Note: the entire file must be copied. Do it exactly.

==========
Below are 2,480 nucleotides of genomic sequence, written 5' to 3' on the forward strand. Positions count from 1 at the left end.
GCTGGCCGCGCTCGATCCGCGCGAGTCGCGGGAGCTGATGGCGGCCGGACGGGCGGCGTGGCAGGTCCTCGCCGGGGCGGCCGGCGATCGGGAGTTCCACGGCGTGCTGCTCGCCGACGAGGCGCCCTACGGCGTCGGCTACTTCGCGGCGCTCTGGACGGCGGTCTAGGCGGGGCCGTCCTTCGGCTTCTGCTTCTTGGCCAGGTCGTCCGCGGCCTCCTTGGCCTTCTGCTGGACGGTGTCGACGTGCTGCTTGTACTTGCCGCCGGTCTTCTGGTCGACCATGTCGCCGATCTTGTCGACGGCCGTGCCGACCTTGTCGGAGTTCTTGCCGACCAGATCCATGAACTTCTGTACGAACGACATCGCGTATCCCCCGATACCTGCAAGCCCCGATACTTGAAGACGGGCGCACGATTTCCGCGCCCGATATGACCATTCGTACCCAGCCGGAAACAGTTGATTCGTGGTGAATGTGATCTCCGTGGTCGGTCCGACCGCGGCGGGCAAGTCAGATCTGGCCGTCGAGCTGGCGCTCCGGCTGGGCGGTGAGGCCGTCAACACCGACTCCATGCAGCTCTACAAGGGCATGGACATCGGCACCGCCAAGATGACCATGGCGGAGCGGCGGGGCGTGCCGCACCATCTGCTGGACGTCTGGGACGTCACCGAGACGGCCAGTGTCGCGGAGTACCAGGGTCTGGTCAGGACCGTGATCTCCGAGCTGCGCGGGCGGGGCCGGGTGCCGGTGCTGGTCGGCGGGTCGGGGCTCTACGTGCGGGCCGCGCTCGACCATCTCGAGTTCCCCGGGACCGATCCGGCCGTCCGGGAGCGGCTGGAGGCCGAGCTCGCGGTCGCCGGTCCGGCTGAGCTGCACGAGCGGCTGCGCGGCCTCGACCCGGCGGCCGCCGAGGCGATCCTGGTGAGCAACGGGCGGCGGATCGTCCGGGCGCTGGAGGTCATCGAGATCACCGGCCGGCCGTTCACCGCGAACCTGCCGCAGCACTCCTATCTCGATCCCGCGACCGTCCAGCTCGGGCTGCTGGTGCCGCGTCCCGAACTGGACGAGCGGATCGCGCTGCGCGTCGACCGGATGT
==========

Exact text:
Below are 2,480 nucleotides of genomic sequence, written 5' to 3' on the forward strand. Positions count from 1 at the left end.
GCTGGCCGCGCTCGATCCGCGCGAGTCGCGGGAGCTGATGGCGGCCGGACGGGCGGCGTGGCAGGTCCTCGCCGGGGCGGCCGGCGATCGGGAGTTCCACGGCGTGCTGCTCGCCGACGAGGCGCCCTACGGCGTCGGCTACTTCGCGGCGCTCTGGACGGCGGTCTAGGCGGGGCCGTCCTTCGGCTTCTGCTTCTTGGCCAGGTCGTCCGCGGCCTCCTTGGCCTTCTGCTGGACGGTGTCGACGTGCTGCTTGTACTTGCCGCCGGTCTTCTGGTCGACCATGTCGCCGATCTTGTCGACGGCCGTGCCGACCTTGTCGGAGTTCTTGCCGACCAGATCCATGAACTTCTGTACGAACGACATCGCGTATCCCCCGATACCTGCAAGCCCCGATACTTGAAGACGGGCGCACGATTTCCGCGCCCGATATGACCATTCGTACCCAGCCGGAAACAGTTGATTCGTGGTGAATGTGATCTCCGTGGTCGGTCCGACCGCGGCGGGCAAGTCAGATCTGGCCGTCGAGCTGGCGCTCCGGCTGGGCGGTGAGGCCGTCAACACCGACTCCATGCAGCTCTACAAGGGCATGGACATCGGCACCGCCAAGATGACCATGGCGGAGCGGCGGGGCGTGCCGCACCATCTGCTGGACGTCTGGGACGTCACCGAGACGGCCAGTGTCGCGGAGTACCAGGGTCTGGTCAGGACCGTGATCTCCGAGCTGCGCGGGCGGGGCCGGGTGCCGGTGCTGGTCGGCGGGTCGGGGCTCTACGTGCGGGCCGCGCTCGACCATCTCGAGTTCCCCGGGACCGATCCGGCCGTCCGGGAGCGGCTGGAGGCCGAGCTCGCGGTCGCCGGTCCGGCTGAGCTGCACGAGCGGCTGCGCGGCCTCGACCCGGCGGCCGCCGAGGCGATCCTGGTGAGCAACGGGCGGCGGATCGTCCGGGCGCTGGAGGTCATCGAGATCACCGGCCGGCCGTTCACCGCGAACCTGCCGCAGCACTCCTATCTCGATCCCGCGACCGTCCAGCTCGGGCTGCTGGTGCCGCGTCCCGAACTGGACGAGCGGATCGCGCTGCGCGTCGACCGGATGT